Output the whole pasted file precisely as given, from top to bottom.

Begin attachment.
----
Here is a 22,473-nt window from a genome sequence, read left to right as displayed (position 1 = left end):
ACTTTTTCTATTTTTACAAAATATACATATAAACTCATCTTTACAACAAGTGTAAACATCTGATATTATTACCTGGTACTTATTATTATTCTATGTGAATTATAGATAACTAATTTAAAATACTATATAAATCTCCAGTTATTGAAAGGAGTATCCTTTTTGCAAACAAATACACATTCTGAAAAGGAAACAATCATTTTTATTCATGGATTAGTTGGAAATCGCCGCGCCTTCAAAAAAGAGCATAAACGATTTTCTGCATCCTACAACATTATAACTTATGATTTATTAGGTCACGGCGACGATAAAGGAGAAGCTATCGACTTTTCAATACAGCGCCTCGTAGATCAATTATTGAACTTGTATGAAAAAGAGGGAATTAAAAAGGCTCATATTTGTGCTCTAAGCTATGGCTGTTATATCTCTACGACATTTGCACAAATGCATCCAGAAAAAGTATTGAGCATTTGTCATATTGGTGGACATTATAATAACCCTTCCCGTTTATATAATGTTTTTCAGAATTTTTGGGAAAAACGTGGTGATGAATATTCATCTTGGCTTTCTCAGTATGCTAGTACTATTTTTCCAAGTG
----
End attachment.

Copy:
Here is a 22,473-nt window from a genome sequence, read left to right as displayed (position 1 = left end):
ACTTTTTCTATTTTTACAAAATATACATATAAACTCATCTTTACAACAAGTGTAAACATCTGATATTATTACCTGGTACTTATTATTATTCTATGTGAATTATAGATAACTAATTTAAAATACTATATAAATCTCCAGTTATTGAAAGGAGTATCCTTTTTGCAAACAAATACACATTCTGAAAAGGAAACAATCATTTTTATTCATGGATTAGTTGGAAATCGCCGCGCCTTCAAAAAAGAGCATAAACGATTTTCTGCATCCTACAACATTATAACTTATGATTTATTAGGTCACGGCGACGATAAAGGAGAAGCTATCGACTTTTCAATACAGCGCCTCGTAGATCAATTATTGAACTTGTATGAAAAAGAGGGAATTAAAAAGGCTCATATTTGTGCTCTAAGCTATGGCTGTTATATCTCTACGACATTTGCACAAATGCATCCAGAAAAAGTATTGAGCATTTGTCATATTGGTGGACATTATAATAACCCTTCCCGTTTATATAATGTTTTTCAGAATTTTTGGGAAAAACGTGGTGATGAATATTCATCTTGGCTTTCTCAGTATGCTAGTACTATTTTTCCAAGTG